Radial artery

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Arteria radialis
( radial , left in the picture),
Arteria ulnaris
( ulnar , right in the picture)

In humans, the radial artery ( radial artery ) is the continuation of the brachial artery after the ulnar artery emerges . In domestic animals , it is a superficial branch of the median artery . The artery is named after the forearm bone radius (spoke) along which it runs on the front of the forearm under the brachioradialis muscle together with the superficial branch of the radial nerve . The arteria radialis in the foveola radialis (tabatière), which is bounded by the tendons of the extensor pollicis longus and extensor pollicis brevis muscles, is easy to find .

The radial artery supplies the forearm with blood . Its ramus carpeus dorsalis feeds the rete carpi dorsale , its terminal branch forms the deep palm arch ( arcus palmaris profundus , deep volar arch ).

Clinical significance

The pulse is often measured at the radial artery . The Adson test assesses the pulse of the radial artery to diagnose diseases at the chest-neck junction. The Allen test can be used to determine whether there is a one-sided blood supply to the palm arch or whether there is a disruption of the blood flow in the radial artery. In dialysis patients, the radial artery is usually used to apply a Cimino shunt .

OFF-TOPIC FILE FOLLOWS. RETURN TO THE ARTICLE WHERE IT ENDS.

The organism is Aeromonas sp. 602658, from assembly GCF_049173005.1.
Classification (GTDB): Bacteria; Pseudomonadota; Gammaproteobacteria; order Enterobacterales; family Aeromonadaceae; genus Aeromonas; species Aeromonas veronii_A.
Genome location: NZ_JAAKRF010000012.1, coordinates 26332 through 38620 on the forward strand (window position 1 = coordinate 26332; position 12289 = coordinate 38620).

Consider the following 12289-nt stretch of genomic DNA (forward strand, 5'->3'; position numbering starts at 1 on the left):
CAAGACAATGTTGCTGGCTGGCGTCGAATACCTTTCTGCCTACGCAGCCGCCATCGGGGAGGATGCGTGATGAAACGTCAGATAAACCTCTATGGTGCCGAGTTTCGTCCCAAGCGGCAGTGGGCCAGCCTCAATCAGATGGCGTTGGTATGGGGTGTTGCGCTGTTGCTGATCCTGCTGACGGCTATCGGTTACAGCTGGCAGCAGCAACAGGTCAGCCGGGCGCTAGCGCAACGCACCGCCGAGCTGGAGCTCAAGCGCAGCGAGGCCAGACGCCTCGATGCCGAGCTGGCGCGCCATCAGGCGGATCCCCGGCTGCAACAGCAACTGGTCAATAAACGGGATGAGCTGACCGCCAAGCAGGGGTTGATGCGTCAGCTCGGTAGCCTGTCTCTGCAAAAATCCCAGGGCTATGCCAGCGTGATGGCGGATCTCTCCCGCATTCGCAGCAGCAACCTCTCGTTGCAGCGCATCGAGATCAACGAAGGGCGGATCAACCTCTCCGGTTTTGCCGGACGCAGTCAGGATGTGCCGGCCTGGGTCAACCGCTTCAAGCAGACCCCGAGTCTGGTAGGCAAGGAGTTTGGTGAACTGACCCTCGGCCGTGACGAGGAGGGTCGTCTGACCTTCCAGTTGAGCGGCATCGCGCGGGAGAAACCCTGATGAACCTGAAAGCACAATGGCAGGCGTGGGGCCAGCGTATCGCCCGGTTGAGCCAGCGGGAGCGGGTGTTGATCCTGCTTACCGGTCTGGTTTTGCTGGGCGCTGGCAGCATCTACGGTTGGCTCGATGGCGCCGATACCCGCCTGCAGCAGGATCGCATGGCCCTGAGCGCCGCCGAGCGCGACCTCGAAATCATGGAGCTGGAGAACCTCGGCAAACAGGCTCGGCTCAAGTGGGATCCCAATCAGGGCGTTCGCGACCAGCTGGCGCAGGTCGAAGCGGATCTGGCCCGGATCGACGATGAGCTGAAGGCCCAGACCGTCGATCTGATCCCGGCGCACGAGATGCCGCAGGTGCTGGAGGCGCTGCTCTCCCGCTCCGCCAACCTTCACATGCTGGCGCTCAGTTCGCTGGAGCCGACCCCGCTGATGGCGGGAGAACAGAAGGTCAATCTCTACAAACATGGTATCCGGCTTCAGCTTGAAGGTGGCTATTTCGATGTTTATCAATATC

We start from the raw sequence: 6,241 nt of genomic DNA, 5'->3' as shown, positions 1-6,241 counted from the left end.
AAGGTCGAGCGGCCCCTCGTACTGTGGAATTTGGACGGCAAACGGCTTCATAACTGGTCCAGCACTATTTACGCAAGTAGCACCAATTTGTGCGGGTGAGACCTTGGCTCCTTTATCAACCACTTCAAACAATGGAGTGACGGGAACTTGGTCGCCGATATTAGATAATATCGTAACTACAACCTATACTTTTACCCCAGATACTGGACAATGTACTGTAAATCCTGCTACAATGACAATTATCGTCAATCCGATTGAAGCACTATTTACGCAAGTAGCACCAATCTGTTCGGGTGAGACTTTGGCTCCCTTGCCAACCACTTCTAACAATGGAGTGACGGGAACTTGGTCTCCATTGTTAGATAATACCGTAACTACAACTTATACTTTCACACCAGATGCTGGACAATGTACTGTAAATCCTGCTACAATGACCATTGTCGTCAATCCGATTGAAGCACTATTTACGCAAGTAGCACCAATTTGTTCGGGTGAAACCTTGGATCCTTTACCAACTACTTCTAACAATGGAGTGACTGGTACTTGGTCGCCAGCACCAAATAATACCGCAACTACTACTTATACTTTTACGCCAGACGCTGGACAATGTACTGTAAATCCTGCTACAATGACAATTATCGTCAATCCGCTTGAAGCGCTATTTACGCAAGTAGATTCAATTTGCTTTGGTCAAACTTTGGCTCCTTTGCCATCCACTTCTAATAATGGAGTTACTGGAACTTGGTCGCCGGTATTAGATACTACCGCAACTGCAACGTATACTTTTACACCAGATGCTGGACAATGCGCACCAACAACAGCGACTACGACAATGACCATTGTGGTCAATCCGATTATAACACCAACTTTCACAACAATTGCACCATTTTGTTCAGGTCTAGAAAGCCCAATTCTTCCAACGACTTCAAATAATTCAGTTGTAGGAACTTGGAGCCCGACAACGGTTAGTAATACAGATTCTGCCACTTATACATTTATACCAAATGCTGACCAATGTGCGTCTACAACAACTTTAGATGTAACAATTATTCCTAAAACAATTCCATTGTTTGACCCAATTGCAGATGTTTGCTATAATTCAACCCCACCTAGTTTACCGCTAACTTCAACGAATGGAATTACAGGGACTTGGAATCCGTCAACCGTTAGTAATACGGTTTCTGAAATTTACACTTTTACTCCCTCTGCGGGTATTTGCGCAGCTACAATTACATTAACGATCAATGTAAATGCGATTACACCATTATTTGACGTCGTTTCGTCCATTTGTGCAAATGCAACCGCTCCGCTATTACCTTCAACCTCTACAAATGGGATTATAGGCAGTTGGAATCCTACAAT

A skin flap supplied by the radial artery ( radial flap ) can be used to cover larger skin defects on the arm. The radial artery can also be removed in a minimally invasive manner (→ endoscopic removal of the radial artery ) in order to use it for a bypass of the heart.

Individual evidence

  1. FCAT - Federative Committee on Anatomical Terminology: Terminologia Anatomica. Thieme, Stuttgart et al. 1998, ISBN 3-13-114361-4 .


  • Uwe Gille: Cardiovascular and immune system, Angiologia. In: Franz-Viktor Salomon, Hans Geyer, Uwe Gille (Ed.): Anatomy for veterinary medicine. 2nd, revised and expanded edition. Enke, Stuttgart 2008, ISBN 978-3-8304-1075-1 , pp. 404-463.